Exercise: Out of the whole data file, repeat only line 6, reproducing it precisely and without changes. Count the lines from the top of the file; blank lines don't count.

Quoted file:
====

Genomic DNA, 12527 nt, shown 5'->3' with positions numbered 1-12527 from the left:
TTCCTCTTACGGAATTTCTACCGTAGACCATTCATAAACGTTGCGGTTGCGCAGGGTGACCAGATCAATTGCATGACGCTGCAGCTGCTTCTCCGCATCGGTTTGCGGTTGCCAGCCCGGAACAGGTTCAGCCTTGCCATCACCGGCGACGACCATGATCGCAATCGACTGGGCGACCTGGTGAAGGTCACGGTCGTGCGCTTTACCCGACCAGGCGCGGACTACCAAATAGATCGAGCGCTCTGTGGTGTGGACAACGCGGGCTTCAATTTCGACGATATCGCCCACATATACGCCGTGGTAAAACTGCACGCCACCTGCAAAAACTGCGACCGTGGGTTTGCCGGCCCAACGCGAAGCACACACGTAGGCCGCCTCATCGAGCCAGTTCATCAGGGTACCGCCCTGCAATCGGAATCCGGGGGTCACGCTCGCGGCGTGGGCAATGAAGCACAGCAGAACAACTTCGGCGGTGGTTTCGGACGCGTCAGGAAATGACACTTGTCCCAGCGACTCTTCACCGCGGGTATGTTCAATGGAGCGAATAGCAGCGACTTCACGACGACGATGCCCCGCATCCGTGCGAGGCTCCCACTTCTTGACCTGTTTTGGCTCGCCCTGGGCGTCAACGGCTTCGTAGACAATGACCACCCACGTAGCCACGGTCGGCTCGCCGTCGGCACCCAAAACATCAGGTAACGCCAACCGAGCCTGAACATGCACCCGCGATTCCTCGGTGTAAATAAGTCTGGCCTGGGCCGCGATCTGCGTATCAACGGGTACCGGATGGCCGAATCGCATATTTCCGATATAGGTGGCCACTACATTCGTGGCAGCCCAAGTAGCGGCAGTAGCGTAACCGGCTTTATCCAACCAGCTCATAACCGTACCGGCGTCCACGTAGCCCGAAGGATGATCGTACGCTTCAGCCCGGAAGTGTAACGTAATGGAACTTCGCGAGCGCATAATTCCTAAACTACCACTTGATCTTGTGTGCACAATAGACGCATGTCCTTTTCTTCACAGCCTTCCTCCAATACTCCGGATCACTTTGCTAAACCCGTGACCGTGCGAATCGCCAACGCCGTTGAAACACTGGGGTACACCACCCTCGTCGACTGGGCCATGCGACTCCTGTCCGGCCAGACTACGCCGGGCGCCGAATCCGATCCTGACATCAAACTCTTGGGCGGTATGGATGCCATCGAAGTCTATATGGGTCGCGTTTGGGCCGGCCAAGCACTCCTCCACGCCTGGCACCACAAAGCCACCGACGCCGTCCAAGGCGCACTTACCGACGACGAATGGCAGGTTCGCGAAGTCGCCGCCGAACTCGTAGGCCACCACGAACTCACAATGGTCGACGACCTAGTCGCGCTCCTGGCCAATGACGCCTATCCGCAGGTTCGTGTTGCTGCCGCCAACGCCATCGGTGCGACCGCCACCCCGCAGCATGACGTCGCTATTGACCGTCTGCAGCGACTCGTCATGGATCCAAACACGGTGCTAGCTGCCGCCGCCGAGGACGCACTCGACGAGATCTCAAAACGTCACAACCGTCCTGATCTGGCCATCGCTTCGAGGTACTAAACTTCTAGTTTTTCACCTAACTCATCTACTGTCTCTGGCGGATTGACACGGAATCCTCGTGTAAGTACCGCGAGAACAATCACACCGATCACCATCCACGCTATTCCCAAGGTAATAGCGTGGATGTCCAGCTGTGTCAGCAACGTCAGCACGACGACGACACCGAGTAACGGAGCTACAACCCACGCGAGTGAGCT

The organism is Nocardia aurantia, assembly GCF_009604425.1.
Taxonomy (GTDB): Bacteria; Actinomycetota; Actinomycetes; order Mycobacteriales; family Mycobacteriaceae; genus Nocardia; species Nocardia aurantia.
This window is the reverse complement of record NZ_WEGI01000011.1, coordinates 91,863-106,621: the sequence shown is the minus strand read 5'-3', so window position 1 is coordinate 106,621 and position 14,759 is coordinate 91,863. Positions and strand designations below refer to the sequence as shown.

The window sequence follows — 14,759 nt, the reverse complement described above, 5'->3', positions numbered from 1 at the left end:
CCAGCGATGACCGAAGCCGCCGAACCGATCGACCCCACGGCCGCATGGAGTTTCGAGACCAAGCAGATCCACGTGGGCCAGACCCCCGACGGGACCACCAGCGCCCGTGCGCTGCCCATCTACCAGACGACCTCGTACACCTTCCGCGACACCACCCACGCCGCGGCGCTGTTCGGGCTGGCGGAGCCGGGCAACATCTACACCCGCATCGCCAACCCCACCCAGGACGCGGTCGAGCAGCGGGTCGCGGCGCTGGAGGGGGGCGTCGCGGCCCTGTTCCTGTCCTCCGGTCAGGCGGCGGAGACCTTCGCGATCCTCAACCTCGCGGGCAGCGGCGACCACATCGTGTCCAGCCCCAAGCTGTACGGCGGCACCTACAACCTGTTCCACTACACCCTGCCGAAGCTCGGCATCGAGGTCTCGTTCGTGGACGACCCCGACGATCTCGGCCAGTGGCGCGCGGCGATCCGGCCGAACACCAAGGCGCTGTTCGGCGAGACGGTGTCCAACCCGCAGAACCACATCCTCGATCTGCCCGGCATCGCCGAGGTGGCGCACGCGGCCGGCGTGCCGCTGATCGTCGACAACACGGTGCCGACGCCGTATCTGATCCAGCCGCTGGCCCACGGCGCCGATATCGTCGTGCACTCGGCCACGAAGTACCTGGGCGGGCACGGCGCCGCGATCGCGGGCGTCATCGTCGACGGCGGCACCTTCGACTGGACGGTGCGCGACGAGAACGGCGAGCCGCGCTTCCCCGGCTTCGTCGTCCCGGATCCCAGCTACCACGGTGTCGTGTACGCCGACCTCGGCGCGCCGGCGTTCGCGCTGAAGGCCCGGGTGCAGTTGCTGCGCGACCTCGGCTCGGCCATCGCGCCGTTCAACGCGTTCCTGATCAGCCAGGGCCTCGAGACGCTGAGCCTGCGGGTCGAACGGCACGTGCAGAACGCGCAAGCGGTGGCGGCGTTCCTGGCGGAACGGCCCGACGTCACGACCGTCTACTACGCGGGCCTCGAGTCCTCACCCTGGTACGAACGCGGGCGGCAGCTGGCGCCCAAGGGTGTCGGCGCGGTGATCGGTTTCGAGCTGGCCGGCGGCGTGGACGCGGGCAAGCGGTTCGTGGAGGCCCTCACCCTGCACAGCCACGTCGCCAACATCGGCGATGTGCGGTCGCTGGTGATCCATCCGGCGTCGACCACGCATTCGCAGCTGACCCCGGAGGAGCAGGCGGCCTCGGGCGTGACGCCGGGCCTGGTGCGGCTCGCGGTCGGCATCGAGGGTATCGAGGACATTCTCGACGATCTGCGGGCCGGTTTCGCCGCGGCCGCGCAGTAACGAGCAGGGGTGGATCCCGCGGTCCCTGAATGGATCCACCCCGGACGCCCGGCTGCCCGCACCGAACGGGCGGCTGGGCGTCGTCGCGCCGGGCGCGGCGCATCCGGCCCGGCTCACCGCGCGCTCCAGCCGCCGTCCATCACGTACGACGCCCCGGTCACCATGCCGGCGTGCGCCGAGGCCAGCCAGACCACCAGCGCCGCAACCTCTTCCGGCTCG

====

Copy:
The window sequence follows — 14,759 nt, the reverse complement described above, 5'->3', positions numbered from 1 at the left end: